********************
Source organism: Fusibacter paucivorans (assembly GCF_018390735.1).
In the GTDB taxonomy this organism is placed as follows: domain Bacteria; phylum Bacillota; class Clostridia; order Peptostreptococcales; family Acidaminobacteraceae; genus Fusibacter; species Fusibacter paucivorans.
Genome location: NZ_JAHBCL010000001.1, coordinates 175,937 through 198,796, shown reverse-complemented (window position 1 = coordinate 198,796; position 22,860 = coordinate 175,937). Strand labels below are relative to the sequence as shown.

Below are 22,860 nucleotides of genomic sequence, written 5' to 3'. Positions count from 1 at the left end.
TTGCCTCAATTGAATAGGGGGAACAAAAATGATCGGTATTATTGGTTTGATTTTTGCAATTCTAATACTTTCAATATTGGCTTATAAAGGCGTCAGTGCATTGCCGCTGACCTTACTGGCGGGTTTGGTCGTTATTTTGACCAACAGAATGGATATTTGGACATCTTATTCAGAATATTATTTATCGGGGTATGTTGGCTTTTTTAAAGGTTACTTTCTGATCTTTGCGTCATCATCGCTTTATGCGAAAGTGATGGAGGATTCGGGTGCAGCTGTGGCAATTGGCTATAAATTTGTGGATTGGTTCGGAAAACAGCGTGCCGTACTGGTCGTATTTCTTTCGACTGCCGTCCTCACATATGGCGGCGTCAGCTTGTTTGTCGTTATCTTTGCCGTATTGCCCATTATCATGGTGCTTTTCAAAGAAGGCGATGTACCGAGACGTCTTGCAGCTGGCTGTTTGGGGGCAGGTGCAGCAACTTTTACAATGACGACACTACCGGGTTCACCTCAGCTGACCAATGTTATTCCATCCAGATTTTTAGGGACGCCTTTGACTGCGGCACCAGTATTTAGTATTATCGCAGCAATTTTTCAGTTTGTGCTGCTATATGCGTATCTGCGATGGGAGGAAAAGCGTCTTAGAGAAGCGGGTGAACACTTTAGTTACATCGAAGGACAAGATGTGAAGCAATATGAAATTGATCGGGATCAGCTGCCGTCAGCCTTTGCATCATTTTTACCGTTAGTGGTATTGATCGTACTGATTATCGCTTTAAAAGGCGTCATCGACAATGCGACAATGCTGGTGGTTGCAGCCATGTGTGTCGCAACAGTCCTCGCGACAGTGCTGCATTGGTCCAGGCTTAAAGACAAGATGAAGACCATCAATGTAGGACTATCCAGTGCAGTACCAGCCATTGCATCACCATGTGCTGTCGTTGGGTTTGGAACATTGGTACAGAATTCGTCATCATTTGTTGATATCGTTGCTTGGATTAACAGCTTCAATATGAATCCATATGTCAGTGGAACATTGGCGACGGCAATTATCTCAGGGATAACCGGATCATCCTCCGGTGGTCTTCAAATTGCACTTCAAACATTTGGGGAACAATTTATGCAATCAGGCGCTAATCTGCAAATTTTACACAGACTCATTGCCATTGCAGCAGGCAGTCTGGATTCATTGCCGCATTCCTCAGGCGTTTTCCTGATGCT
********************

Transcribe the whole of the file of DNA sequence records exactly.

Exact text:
Source organism: Fusibacter paucivorans (assembly GCF_018390735.1).
In the GTDB taxonomy this organism is placed as follows: domain Bacteria; phylum Bacillota; class Clostridia; order Peptostreptococcales; family Acidaminobacteraceae; genus Fusibacter; species Fusibacter paucivorans.
Genome location: NZ_JAHBCL010000001.1, coordinates 175,937 through 198,796, shown reverse-complemented (window position 1 = coordinate 198,796; position 22,860 = coordinate 175,937). Strand labels below are relative to the sequence as shown.

Below are 22,860 nucleotides of genomic sequence, written 5' to 3'. Positions count from 1 at the left end.
TTGCCTCAATTGAATAGGGGGAACAAAAATGATCGGTATTATTGGTTTGATTTTTGCAATTCTAATACTTTCAATATTGGCTTATAAAGGCGTCAGTGCATTGCCGCTGACCTTACTGGCGGGTTTGGTCGTTATTTTGACCAACAGAATGGATATTTGGACATCTTATTCAGAATATTATTTATCGGGGTATGTTGGCTTTTTTAAAGGTTACTTTCTGATCTTTGCGTCATCATCGCTTTATGCGAAAGTGATGGAGGATTCGGGTGCAGCTGTGGCAATTGGCTATAAATTTGTGGATTGGTTCGGAAAACAGCGTGCCGTACTGGTCGTATTTCTTTCGACTGCCGTCCTCACATATGGCGGCGTCAGCTTGTTTGTCGTTATCTTTGCCGTATTGCCCATTATCATGGTGCTTTTCAAAGAAGGCGATGTACCGAGACGTCTTGCAGCTGGCTGTTTGGGGGCAGGTGCAGCAACTTTTACAATGACGACACTACCGGGTTCACCTCAGCTGACCAATGTTATTCCATCCAGATTTTTAGGGACGCCTTTGACTGCGGCACCAGTATTTAGTATTATCGCAGCAATTTTTCAGTTTGTGCTGCTATATGCGTATCTGCGATGGGAGGAAAAGCGTCTTAGAGAAGCGGGTGAACACTTTAGTTACATCGAAGGACAAGATGTGAAGCAATATGAAATTGATCGGGATCAGCTGCCGTCAGCCTTTGCATCATTTTTACCGTTAGTGGTATTGATCGTACTGATTATCGCTTTAAAAGGCGTCATCGACAATGCGACAATGCTGGTGGTTGCAGCCATGTGTGTCGCAACAGTCCTCGCGACAGTGCTGCATTGGTCCAGGCTTAAAGACAAGATGAAGACCATCAATGTAGGACTATCCAGTGCAGTACCAGCCATTGCATCACCATGTGCTGTCGTTGGGTTTGGAACATTGGTACAGAATTCGTCATCATTTGTTGATATCGTTGCTTGGATTAACAGCTTCAATATGAATCCATATGTCAGTGGAACATTGGCGACGGCAATTATCTCAGGGATAACCGGATCATCCTCCGGTGGTCTTCAAATTGCACTTCAAACATTTGGGGAACAATTTATGCAATCAGGCGCTAATCTGCAAATTTTACACAGACTCATTGCCATTGCAGCAGGCAGTCTGGATTCATTGCCGCATTCCTCAGGCGTTTTCCTGATGCT